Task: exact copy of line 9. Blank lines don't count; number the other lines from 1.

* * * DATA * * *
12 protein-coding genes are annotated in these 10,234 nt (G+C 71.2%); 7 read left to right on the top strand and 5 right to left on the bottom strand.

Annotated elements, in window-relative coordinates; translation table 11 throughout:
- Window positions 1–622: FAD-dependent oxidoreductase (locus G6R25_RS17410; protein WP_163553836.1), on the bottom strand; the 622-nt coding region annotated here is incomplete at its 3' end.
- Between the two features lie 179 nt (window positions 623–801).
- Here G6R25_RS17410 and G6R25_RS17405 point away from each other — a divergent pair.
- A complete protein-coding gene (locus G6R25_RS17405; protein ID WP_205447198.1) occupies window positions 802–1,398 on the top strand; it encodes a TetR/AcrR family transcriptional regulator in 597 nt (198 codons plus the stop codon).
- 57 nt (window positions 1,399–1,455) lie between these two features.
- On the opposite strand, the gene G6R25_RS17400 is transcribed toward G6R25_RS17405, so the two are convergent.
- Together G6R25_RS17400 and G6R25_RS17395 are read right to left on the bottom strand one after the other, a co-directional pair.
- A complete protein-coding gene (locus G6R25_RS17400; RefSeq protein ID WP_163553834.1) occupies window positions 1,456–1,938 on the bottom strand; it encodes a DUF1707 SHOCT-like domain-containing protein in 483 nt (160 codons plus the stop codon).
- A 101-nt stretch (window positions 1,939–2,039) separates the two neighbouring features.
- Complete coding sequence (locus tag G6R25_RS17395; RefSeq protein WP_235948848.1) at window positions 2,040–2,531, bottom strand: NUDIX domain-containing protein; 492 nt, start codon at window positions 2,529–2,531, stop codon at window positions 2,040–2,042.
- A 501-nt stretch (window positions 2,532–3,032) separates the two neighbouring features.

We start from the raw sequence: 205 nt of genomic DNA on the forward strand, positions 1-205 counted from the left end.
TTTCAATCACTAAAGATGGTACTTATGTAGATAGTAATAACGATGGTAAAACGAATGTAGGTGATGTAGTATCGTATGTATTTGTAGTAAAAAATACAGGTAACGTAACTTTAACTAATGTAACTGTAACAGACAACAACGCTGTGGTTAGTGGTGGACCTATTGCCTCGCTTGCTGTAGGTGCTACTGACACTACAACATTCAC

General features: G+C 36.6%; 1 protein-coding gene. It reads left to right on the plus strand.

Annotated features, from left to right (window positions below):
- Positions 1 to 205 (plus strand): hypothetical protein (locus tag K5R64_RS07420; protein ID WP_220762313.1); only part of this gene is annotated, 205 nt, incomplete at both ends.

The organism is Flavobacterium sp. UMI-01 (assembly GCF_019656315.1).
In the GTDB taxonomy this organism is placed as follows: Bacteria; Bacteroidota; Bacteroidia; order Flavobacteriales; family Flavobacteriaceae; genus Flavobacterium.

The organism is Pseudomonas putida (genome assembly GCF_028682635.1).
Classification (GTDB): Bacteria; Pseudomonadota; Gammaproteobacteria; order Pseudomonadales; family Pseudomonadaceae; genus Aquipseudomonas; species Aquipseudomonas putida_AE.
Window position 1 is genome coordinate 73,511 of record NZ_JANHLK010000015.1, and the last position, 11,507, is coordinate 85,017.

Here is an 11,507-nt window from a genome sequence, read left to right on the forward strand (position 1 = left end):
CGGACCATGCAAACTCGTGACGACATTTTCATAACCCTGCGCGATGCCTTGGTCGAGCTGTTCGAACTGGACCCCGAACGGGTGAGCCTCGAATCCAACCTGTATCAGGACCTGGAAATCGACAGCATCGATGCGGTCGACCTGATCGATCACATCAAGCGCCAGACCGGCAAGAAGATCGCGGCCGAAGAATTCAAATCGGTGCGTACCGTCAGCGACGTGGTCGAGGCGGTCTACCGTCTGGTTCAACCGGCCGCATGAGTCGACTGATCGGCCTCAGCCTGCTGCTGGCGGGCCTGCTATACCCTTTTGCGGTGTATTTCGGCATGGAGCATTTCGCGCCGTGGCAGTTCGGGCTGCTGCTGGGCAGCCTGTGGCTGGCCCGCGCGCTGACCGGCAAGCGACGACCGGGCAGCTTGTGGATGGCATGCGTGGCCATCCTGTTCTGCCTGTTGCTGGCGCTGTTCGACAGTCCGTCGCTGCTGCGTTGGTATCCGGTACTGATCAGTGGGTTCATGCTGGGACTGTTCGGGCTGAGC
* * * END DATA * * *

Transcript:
- Together G6R25_RS17400 and G6R25_RS17395 are read right to left on the bottom strand one after the other, a co-directional pair.